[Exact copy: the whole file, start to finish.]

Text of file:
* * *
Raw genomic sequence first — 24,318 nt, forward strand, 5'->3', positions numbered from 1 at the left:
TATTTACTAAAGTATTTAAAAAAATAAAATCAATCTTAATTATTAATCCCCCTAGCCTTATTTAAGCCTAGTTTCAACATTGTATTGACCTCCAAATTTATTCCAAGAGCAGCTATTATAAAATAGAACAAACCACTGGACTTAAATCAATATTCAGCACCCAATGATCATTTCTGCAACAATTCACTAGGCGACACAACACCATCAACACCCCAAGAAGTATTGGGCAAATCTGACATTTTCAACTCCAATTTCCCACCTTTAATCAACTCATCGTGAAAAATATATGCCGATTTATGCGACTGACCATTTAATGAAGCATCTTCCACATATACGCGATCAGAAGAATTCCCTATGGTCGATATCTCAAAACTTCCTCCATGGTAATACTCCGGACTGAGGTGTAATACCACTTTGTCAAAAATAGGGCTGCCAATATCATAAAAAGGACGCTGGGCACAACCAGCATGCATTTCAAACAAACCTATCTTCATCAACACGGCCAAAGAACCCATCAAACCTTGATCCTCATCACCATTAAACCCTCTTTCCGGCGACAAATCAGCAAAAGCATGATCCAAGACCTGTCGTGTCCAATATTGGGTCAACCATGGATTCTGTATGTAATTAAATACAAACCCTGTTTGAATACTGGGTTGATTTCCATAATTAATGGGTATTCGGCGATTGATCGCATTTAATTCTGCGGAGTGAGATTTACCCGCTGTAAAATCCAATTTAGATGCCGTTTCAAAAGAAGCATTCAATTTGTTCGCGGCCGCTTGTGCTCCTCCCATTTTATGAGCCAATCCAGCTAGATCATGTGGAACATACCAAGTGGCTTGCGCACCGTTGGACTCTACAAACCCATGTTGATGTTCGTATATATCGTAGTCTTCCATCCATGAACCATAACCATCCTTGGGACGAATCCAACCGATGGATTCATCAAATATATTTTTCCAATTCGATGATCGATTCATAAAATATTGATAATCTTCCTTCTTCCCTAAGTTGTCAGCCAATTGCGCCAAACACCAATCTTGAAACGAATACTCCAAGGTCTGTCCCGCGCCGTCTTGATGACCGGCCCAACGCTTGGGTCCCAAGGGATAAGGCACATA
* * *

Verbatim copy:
Raw genomic sequence first — 24,318 nt, forward strand, 5'->3', positions numbered from 1 at the left:
TATTTACTAAAGTATTTAAAAAAATAAAATCAATCTTAATTATTAATCCCCCTAGCCTTATTTAAGCCTAGTTTCAACATTGTATTGACCTCCAAATTTATTCCAAGAGCAGCTATTATAAAATAGAACAAACCACTGGACTTAAATCAATATTCAGCACCCAATGATCATTTCTGCAACAATTCACTAGGCGACACAACACCATCAACACCCCAAGAAGTATTGGGCAAATCTGACATTTTCAACTCCAATTTCCCACCTTTAATCAACTCATCGTGAAAAATATATGCCGATTTATGCGACTGACCATTTAATGAAGCATCTTCCACATATACGCGATCAGAAGAATTCCCTATGGTCGATATCTCAAAACTTCCTCCATGGTAATACTCCGGACTGAGGTGTAATACCACTTTGTCAAAAATAGGGCTGCCAATATCATAAAAAGGACGCTGGGCACAACCAGCATGCATTTCAAACAAACCTATCTTCATCAACACGGCCAAAGAACCCATCAAACCTTGATCCTCATCACCATTAAACCCTCTTTCCGGCGACAAATCAGCAAAAGCATGATCCAAGACCTGTCGTGTCCAATATTGGGTCAACCATGGATTCTGTATGTAATTAAATACAAACCCTGTTTGAATACTGGGTTGATTTCCATAATTAATGGGTATTCGGCGATTGATCGCATTTAATTCTGCGGAGTGAGATTTACCCGCTGTAAAATCCAATTTAGATGCCGTTTCAAAAGAAGCATTCAATTTGTTCGCGGCCGCTTGTGCTCCTCCCATTTTATGAGCCAATCCAGCTAGATCATGTGGAACATACCAAGTGGCTTGCGCACCGTTGGACTCTACAAACCCATGTTGATGTTCGTATATATCGTAGTCTTCCATCCATGAACCATAACCATCCTTGGGACGAATCCAACCGATGGATTCATCAAATATATTTTTCCAATTCGATGATCGATTCATAAAATATTGATAATCTTCCTTCTTCCCTAAGTTGTCAGCCAATTGCGCCAAACACCAATCTTGAAACGAATACTCCAAGGTCTGTCCCGCGCCGTCTTGATGACCGGCCCAACGCTTGGGTCCCAAGGGATAAGGCACATA